‘The honour/might (‘Izzah) of the Muslims’ = Ghaamidah (vague).
‘Returning to Allah’ = Shibhu Ghaamidah (semi-vague).
‘Islamic Tarbiyah (education/raising)’ = Shibhu Ghaamidah (semi-vague).
‘Islamic brotherhood’ = Shibhu Ghaamidah, Ghaamidah.
‘Islamic revival’ = Ghaamidah (vague).
‘Arab revival’ = Ghaamidah (vague).
‘Independence’ = Ghaamidah (vague).
‘Arab Unity’ = Shibhu Ghaamidah (semi-vague).
‘Islamic Unity’ = Shibhu Ghaamidah (semi-vague).
Therefore Ghumood (vagueness/obscurity) is not having knowledge of the aim/objective or the way to attain it. As for Shibhu Ghaamid (semi-vague) then its meaning is well-known but its features have not been made clear like the statements ‘Returning to Allah’ and ‘Islamic Tarbiyyah’.
As for the loss of the Tabalwur (crystallization) then the meaning of crystallization is transforming from a liquid state to a solid one like the crystallizing of salt from water. What is intended here in regards to lack of crystallization is an expression of the feelings and emotions of those affected by this and that the ideas were not embodied in them and indeed they were incapable of identifying and specifying its features if they had desired to explain the idea to the people. Therefore they relied upon slogans and stirring the emotions alone and this can be seen to be the reality of most of the movements that are currently present.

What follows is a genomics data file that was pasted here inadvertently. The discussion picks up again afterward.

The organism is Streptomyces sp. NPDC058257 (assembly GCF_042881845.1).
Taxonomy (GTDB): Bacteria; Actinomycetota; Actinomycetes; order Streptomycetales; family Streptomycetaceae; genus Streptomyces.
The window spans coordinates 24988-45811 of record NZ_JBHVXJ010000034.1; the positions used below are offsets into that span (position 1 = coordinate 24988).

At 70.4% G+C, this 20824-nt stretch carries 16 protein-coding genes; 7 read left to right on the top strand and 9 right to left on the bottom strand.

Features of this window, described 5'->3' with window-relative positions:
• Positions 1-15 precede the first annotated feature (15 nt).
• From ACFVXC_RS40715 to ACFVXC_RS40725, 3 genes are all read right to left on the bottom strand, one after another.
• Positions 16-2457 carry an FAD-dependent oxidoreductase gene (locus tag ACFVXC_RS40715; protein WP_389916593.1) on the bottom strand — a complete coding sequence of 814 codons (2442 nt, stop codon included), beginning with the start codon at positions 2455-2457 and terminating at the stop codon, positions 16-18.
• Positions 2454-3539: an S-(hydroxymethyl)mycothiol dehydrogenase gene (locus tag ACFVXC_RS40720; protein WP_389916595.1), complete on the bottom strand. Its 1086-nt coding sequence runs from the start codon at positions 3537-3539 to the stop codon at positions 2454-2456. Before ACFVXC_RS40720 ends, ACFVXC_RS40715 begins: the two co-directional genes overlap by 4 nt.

As for the loss of the Naqaa’ (purity), then in regards to the Islamic movements, they did not comprehend or perceive clearly what had been entered into Islaam in terms of western ideas. An example of this are the principles that were brought in related to the formation of the Shar’iah rulings that were taken from the Roman and French jurisprudence (Fiqh). There are a great number of western principles that are studied upon the basis that they are Islamic principles and bases. This is like the principle: ‘The custom rules (i.e. dominates)’ or ‘The origin in contracts are the intentions and meanings’ and ‘That which does not contradict Islaam is from Islam’ amongst others.